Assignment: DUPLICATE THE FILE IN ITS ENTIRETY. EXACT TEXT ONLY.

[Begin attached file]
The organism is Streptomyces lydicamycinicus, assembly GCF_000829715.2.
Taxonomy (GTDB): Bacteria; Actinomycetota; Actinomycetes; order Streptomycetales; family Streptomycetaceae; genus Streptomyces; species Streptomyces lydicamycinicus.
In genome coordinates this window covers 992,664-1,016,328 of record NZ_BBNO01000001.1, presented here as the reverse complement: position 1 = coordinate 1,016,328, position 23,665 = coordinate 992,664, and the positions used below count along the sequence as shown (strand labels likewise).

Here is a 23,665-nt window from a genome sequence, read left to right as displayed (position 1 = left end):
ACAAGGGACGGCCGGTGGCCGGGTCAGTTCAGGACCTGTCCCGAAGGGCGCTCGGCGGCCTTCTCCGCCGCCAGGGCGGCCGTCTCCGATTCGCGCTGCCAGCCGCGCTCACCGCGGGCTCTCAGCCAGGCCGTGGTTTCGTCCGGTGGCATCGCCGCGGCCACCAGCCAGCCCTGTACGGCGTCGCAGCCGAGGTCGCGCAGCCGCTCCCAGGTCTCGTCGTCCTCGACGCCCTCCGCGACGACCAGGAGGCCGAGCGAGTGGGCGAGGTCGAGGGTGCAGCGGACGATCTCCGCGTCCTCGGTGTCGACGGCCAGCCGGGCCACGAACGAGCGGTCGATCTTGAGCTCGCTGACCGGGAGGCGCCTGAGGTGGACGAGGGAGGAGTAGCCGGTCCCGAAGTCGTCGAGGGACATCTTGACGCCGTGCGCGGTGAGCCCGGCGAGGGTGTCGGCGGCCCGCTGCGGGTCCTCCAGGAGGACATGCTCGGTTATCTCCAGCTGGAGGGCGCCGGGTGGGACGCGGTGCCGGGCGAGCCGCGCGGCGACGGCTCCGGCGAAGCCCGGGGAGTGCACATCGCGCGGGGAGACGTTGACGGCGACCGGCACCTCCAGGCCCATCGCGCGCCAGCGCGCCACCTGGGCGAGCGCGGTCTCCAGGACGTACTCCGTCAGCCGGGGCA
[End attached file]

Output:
The organism is Streptomyces lydicamycinicus, assembly GCF_000829715.2.
Taxonomy (GTDB): Bacteria; Actinomycetota; Actinomycetes; order Streptomycetales; family Streptomycetaceae; genus Streptomyces; species Streptomyces lydicamycinicus.
In genome coordinates this window covers 992,664-1,016,328 of record NZ_BBNO01000001.1, presented here as the reverse complement: position 1 = coordinate 1,016,328, position 23,665 = coordinate 992,664, and the positions used below count along the sequence as shown (strand labels likewise).

Here is a 23,665-nt window from a genome sequence, read left to right as displayed (position 1 = left end):
ACAAGGGACGGCCGGTGGCCGGGTCAGTTCAGGACCTGTCCCGAAGGGCGCTCGGCGGCCTTCTCCGCCGCCAGGGCGGCCGTCTCCGATTCGCGCTGCCAGCCGCGCTCACCGCGGGCTCTCAGCCAGGCCGTGGTTTCGTCCGGTGGCATCGCCGCGGCCACCAGCCAGCCCTGTACGGCGTCGCAGCCGAGGTCGCGCAGCCGCTCCCAGGTCTCGTCGTCCTCGACGCCCTCCGCGACGACCAGGAGGCCGAGCGAGTGGGCGAGGTCGAGGGTGCAGCGGACGATCTCCGCGTCCTCGGTGTCGACGGCCAGCCGGGCCACGAACGAGCGGTCGATCTTGAGCTCGCTGACCGGGAGGCGCCTGAGGTGGACGAGGGAGGAGTAGCCGGTCCCGAAGTCGTCGAGGGACATCTTGACGCCGTGCGCGGTGAGCCCGGCGAGGGTGTCGGCGGCCCGCTGCGGGTCCTCCAGGAGGACATGCTCGGTTATCTCCAGCTGGAGGGCGCCGGGTGGGACGCGGTGCCGGGCGAGCCGCGCGGCGACGGCTCCGGCGAAGCCCGGGGAGTGCACATCGCGCGGGGAGACGTTGACGGCGACCGGCACCTCCAGGCCCATCGCGCGCCAGCGCGCCACCTGGGCGAGCGCGGTCTCCAGGACGTACTCCGTCAGCCGGGGCA